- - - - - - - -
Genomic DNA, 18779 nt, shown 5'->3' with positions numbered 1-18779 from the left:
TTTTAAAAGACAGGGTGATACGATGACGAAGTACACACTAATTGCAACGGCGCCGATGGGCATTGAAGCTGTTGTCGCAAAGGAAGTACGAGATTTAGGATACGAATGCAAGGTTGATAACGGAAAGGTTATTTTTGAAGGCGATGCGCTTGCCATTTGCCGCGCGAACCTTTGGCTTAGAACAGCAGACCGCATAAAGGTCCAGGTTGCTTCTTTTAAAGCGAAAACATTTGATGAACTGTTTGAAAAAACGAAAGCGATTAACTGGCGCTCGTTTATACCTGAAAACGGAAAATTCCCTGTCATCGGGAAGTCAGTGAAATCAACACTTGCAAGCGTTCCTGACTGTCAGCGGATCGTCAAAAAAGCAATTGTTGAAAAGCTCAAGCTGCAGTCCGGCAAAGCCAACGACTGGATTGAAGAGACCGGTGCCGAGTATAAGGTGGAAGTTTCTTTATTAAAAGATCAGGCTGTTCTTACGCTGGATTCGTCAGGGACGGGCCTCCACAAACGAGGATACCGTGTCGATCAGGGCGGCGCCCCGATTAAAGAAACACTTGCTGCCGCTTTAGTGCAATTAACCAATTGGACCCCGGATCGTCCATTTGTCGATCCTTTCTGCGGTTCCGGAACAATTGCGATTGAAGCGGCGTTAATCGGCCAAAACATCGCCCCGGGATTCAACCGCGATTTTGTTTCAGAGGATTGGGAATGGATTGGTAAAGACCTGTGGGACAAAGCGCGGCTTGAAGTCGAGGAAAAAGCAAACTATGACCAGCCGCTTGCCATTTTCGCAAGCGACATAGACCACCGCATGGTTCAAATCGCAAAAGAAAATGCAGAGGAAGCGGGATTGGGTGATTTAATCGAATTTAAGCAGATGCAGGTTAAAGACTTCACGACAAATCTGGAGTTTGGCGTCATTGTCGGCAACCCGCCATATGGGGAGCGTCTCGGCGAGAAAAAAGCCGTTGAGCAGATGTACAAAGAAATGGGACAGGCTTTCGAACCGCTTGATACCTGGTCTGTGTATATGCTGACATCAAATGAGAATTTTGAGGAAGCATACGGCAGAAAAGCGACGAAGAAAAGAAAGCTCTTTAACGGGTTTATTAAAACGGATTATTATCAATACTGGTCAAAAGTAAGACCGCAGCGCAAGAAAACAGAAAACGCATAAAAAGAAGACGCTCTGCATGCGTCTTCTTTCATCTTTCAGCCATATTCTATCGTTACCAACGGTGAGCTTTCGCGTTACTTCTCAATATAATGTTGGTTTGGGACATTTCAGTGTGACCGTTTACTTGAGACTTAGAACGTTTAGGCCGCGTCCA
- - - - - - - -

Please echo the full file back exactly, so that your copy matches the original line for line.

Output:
Genomic DNA, 18779 nt, shown 5'->3' with positions numbered 1-18779 from the left:
TTTTAAAAGACAGGGTGATACGATGACGAAGTACACACTAATTGCAACGGCGCCGATGGGCATTGAAGCTGTTGTCGCAAAGGAAGTACGAGATTTAGGATACGAATGCAAGGTTGATAACGGAAAGGTTATTTTTGAAGGCGATGCGCTTGCCATTTGCCGCGCGAACCTTTGGCTTAGAACAGCAGACCGCATAAAGGTCCAGGTTGCTTCTTTTAAAGCGAAAACATTTGATGAACTGTTTGAAAAAACGAAAGCGATTAACTGGCGCTCGTTTATACCTGAAAACGGAAAATTCCCTGTCATCGGGAAGTCAGTGAAATCAACACTTGCAAGCGTTCCTGACTGTCAGCGGATCGTCAAAAAAGCAATTGTTGAAAAGCTCAAGCTGCAGTCCGGCAAAGCCAACGACTGGATTGAAGAGACCGGTGCCGAGTATAAGGTGGAAGTTTCTTTATTAAAAGATCAGGCTGTTCTTACGCTGGATTCGTCAGGGACGGGCCTCCACAAACGAGGATACCGTGTCGATCAGGGCGGCGCCCCGATTAAAGAAACACTTGCTGCCGCTTTAGTGCAATTAACCAATTGGACCCCGGATCGTCCATTTGTCGATCCTTTCTGCGGTTCCGGAACAATTGCGATTGAAGCGGCGTTAATCGGCCAAAACATCGCCCCGGGATTCAACCGCGATTTTGTTTCAGAGGATTGGGAATGGATTGGTAAAGACCTGTGGGACAAAGCGCGGCTTGAAGTCGAGGAAAAAGCAAACTATGACCAGCCGCTTGCCATTTTCGCAAGCGACATAGACCACCGCATGGTTCAAATCGCAAAAGAAAATGCAGAGGAAGCGGGATTGGGTGATTTAATCGAATTTAAGCAGATGCAGGTTAAAGACTTCACGACAAATCTGGAGTTTGGCGTCATTGTCGGCAACCCGCCATATGGGGAGCGTCTCGGCGAGAAAAAAGCCGTTGAGCAGATGTACAAAGAAATGGGACAGGCTTTCGAACCGCTTGATACCTGGTCTGTGTATATGCTGACATCAAATGAGAATTTTGAGGAAGCATACGGCAGAAAAGCGACGAAGAAAAGAAAGCTCTTTAACGGGTTTATTAAAACGGATTATTATCAATACTGGTCAAAAGTAAGACCGCAGCGCAAGAAAACAGAAAACGCATAAAAAGAAGACGCTCTGCATGCGTCTTCTTTCATCTTTCAGCCATATTCTATCGTTACCAACGGTGAGCTTTCGCGTTACTTCTCAATATAATGTTGGTTTGGGACATTTCAGTGTGACCGTTTACTTGAGACTTAGAACGTTTAGGCCGCGTCCA